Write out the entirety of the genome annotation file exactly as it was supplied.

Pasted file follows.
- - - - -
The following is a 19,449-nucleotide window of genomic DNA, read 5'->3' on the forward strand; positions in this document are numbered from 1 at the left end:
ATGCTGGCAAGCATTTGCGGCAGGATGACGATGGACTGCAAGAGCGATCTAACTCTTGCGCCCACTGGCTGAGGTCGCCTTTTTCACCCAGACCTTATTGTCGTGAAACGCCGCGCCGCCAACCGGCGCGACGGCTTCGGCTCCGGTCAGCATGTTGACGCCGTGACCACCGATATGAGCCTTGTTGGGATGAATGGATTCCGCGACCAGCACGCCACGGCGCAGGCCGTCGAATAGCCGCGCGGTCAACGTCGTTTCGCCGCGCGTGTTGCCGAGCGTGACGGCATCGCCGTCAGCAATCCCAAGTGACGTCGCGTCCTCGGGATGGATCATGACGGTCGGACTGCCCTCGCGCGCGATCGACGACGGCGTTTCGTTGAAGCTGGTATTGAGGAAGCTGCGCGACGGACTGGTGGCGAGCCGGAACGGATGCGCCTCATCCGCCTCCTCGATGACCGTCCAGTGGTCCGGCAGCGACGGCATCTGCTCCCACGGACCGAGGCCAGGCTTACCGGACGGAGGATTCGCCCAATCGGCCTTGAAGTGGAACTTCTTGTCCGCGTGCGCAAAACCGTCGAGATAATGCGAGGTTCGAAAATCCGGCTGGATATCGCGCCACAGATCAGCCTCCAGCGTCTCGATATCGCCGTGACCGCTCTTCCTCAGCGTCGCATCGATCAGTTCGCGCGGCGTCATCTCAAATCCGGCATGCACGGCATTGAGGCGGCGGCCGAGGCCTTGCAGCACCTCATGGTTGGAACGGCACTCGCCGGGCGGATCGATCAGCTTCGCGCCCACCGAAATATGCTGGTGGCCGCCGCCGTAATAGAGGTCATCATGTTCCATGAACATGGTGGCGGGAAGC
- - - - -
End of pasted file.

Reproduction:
The following is a 19,449-nucleotide window of genomic DNA, read 5'->3' on the forward strand; positions in this document are numbered from 1 at the left end:
ATGCTGGCAAGCATTTGCGGCAGGATGACGATGGACTGCAAGAGCGATCTAACTCTTGCGCCCACTGGCTGAGGTCGCCTTTTTCACCCAGACCTTATTGTCGTGAAACGCCGCGCCGCCAACCGGCGCGACGGCTTCGGCTCCGGTCAGCATGTTGACGCCGTGACCACCGATATGAGCCTTGTTGGGATGAATGGATTCCGCGACCAGCACGCCACGGCGCAGGCCGTCGAATAGCCGCGCGGTCAACGTCGTTTCGCCGCGCGTGTTGCCGAGCGTGACGGCATCGCCGTCAGCAATCCCAAGTGACGTCGCGTCCTCGGGATGGATCATGACGGTCGGACTGCCCTCGCGCGCGATCGACGACGGCGTTTCGTTGAAGCTGGTATTGAGGAAGCTGCGCGACGGACTGGTGGCGAGCCGGAACGGATGCGCCTCATCCGCCTCCTCGATGACCGTCCAGTGGTCCGGCAGCGACGGCATCTGCTCCCACGGACCGAGGCCAGGCTTACCGGACGGAGGATTCGCCCAATCGGCCTTGAAGTGGAACTTCTTGTCCGCGTGCGCAAAACCGTCGAGATAATGCGAGGTTCGAAAATCCGGCTGGATATCGCGCCACAGATCAGCCTCCAGCGTCTCGATATCGCCGTGACCGCTCTTCCTCAGCGTCGCATCGATCAGTTCGCGCGGCGTCATCTCAAATCCGGCATGCACGGCATTGAGGCGGCGGCCGAGGCCTTGCAGCACCTCATGGTTGGAACGGCACTCGCCGGGCGGATCGATCAGCTTCGCGCCCACCGAAATATGCTGGTGGCCGCCGCCGTAATAGAGGTCATCATGTTCCATGAACATGGTGGCGGGAAGC